Like her mother, Georgia McCoy is an artist, but her dad looks away whenever he sees her with a sketchbook. Sometimes it’s hard to remember what it was like when her mother was still alive . . . when they were a family . . . when they were happy. But then a few days after her 13th birthday, Georgia receives an unexpected gift–a strange, formal letter, all typed up and signed anonymous–granting her free admission to the Brandywine River Museum for a whole year. And things begin to change.
An accessible novel in poems, Pieces of Georgia offers an endearing protagonist–an aspiring artist, a grieving daughter, a struggling student, a genuine friend–and the poignant story of a broken family coming together.
Bryant's (The Trial) tale of a quiet, observant 13-year-old unfolds as a free verse journal. Most of the other kids on the "At Risk" list have "substance abuse" next to their names, but beside Georgia McCoy's name the guidance counselor, Mrs. Yocum, writes "financial/single parent father/possible medical?" When Georgia can't put her feelings about her mother's death six years ago into words, Mrs. Yocum gives her a journal and suggests, "write down what you might tell, or what you might ask,/ your mother/ if she were here." This, combined with a membership to the Brandywine River Museum from "anonymous" nudge Georgia to further explore her love of drawing. In her journal, she describes the loss of her artistic mother, life with her taciturn father, and her overachieving friend Tiffany. Georgia's eloquent, spare musings convey both her wisdom and sense of fairness. The kindnesses shown her by the school nurse, who explains puberty, and the art teacher, who gives Georgia old supplies to foster her talent and also to protect her pride counterbalance her father's silent grief and the cruelty of kids who tease her about her poverty. Georgia's powerlessness to help Tiffany through her anxiety and exhaustion seems very real, as does Georgia's evolving relationship with her father. Through Georgia's artwork, noticing details others miss, learning about painters like O'Keeffe and Wyeth, and reaching out to others, the fragmented pieces of this steely, gentle heroine become an integrated whole. Ages 10-14.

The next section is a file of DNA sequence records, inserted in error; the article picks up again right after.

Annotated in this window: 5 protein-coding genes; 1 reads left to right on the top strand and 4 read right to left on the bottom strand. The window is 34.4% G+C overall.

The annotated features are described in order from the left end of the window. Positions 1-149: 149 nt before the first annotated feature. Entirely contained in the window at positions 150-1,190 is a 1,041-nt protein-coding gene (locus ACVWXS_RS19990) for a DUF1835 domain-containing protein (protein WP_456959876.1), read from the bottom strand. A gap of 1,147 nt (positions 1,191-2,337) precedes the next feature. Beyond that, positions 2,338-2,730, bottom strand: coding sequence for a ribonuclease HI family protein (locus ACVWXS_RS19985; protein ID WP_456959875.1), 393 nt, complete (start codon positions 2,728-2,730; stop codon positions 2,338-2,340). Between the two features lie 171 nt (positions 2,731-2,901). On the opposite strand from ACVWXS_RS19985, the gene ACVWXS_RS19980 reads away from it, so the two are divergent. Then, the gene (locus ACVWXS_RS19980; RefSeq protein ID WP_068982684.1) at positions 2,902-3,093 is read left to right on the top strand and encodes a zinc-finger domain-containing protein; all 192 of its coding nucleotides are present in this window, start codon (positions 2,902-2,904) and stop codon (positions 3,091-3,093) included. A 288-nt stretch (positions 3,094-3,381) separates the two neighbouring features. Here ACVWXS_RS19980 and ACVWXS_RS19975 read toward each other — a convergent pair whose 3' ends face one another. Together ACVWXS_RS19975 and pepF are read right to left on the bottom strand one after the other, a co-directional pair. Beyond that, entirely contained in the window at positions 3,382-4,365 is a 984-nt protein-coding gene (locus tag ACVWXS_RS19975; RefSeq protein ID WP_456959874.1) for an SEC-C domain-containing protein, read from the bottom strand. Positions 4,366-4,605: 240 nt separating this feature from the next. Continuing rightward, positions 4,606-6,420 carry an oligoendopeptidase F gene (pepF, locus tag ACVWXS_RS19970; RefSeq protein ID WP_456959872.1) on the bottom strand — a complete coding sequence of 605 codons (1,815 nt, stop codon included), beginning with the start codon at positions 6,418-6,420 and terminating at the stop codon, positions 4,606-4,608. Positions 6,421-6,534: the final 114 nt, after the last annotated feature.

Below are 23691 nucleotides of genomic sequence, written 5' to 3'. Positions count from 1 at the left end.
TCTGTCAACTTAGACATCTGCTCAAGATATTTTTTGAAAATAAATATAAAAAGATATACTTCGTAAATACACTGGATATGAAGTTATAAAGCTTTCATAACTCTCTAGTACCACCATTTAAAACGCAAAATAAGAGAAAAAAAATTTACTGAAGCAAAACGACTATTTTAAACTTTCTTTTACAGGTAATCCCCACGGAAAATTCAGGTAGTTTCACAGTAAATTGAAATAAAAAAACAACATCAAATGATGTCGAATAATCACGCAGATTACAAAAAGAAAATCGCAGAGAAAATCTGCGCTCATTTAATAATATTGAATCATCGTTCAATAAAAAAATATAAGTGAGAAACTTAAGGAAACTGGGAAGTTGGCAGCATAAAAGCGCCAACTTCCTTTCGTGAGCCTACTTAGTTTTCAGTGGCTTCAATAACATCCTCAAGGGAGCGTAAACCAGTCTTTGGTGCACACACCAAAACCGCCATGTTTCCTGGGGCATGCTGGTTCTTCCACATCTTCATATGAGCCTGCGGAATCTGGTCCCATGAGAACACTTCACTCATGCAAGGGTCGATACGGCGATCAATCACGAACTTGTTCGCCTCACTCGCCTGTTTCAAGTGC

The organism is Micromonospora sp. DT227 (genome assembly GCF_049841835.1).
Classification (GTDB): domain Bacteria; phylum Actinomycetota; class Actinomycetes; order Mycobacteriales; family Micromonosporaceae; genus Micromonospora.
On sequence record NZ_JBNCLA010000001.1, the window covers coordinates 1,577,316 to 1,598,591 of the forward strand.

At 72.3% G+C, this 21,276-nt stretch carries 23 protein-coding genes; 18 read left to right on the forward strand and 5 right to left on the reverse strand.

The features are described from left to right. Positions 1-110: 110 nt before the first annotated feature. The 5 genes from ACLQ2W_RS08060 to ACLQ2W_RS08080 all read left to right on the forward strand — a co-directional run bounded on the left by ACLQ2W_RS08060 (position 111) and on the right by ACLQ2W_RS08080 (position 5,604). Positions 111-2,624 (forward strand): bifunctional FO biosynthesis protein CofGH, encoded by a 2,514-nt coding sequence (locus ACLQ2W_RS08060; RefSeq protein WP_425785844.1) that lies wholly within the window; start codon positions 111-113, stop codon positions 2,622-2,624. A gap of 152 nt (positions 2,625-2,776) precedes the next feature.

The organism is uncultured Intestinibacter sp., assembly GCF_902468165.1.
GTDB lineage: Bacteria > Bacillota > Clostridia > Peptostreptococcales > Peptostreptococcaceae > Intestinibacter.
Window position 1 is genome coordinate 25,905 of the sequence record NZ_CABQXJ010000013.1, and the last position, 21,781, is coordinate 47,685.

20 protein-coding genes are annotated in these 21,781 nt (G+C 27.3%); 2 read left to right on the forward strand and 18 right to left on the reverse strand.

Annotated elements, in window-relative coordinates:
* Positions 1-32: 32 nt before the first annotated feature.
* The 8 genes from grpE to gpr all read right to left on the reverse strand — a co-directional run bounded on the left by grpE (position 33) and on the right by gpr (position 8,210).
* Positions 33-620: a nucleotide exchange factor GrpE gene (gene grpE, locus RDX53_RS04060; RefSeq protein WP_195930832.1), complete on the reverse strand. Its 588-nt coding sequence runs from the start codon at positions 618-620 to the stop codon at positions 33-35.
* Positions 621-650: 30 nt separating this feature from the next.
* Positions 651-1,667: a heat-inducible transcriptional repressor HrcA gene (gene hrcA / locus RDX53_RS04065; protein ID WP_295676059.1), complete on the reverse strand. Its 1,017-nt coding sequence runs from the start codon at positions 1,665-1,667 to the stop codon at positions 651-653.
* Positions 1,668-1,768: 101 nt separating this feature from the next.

Customer ReviewsSee All
It was a really good book, it kept me in suspense and I finished it in a day. Haha. I would read it if you want a book that you'll enjoy and one that you wouldn't like to put down.
Pieces of Georgia
Omg I loved this book so much. The ending tho, i thought it wasn't finished so I turned the page n at the top was "Acknowlegements" lol anyways overall I really enjoyed it 😊😊